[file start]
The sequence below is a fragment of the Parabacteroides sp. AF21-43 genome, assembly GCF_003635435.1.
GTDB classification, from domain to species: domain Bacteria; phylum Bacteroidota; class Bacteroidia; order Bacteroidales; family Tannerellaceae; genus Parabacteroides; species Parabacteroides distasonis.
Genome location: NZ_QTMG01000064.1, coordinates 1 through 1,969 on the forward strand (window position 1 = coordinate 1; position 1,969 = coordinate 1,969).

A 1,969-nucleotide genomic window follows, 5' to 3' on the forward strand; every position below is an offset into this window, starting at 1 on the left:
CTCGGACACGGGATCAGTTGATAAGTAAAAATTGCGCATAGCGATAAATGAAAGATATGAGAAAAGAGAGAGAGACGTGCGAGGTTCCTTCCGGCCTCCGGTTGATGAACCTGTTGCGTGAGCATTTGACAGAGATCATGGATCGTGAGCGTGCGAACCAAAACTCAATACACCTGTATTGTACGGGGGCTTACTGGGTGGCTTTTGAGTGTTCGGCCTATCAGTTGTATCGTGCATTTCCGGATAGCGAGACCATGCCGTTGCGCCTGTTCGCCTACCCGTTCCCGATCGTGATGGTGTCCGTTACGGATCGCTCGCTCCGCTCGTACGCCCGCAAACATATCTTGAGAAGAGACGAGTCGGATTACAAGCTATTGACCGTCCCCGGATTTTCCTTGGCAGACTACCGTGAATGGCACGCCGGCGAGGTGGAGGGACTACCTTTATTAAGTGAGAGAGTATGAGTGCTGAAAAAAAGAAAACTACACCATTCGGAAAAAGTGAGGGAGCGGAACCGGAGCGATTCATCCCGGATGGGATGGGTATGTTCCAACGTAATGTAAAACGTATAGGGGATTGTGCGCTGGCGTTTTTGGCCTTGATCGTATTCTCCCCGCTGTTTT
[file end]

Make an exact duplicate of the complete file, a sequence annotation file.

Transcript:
The sequence below is a fragment of the Parabacteroides sp. AF21-43 genome, assembly GCF_003635435.1.
GTDB classification, from domain to species: domain Bacteria; phylum Bacteroidota; class Bacteroidia; order Bacteroidales; family Tannerellaceae; genus Parabacteroides; species Parabacteroides distasonis.
Genome location: NZ_QTMG01000064.1, coordinates 1 through 1,969 on the forward strand (window position 1 = coordinate 1; position 1,969 = coordinate 1,969).

A 1,969-nucleotide genomic window follows, 5' to 3' on the forward strand; every position below is an offset into this window, starting at 1 on the left:
CTCGGACACGGGATCAGTTGATAAGTAAAAATTGCGCATAGCGATAAATGAAAGATATGAGAAAAGAGAGAGAGACGTGCGAGGTTCCTTCCGGCCTCCGGTTGATGAACCTGTTGCGTGAGCATTTGACAGAGATCATGGATCGTGAGCGTGCGAACCAAAACTCAATACACCTGTATTGTACGGGGGCTTACTGGGTGGCTTTTGAGTGTTCGGCCTATCAGTTGTATCGTGCATTTCCGGATAGCGAGACCATGCCGTTGCGCCTGTTCGCCTACCCGTTCCCGATCGTGATGGTGTCCGTTACGGATCGCTCGCTCCGCTCGTACGCCCGCAAACATATCTTGAGAAGAGACGAGTCGGATTACAAGCTATTGACCGTCCCCGGATTTTCCTTGGCAGACTACCGTGAATGGCACGCCGGCGAGGTGGAGGGACTACCTTTATTAAGTGAGAGAGTATGAGTGCTGAAAAAAAGAAAACTACACCATTCGGAAAAAGTGAGGGAGCGGAACCGGAGCGATTCATCCCGGATGGGATGGGTATGTTCCAACGTAATGTAAAACGTATAGGGGATTGTGCGCTGGCGTTTTTGGCCTTGATCGTATTCTCCCCGCTGTTTT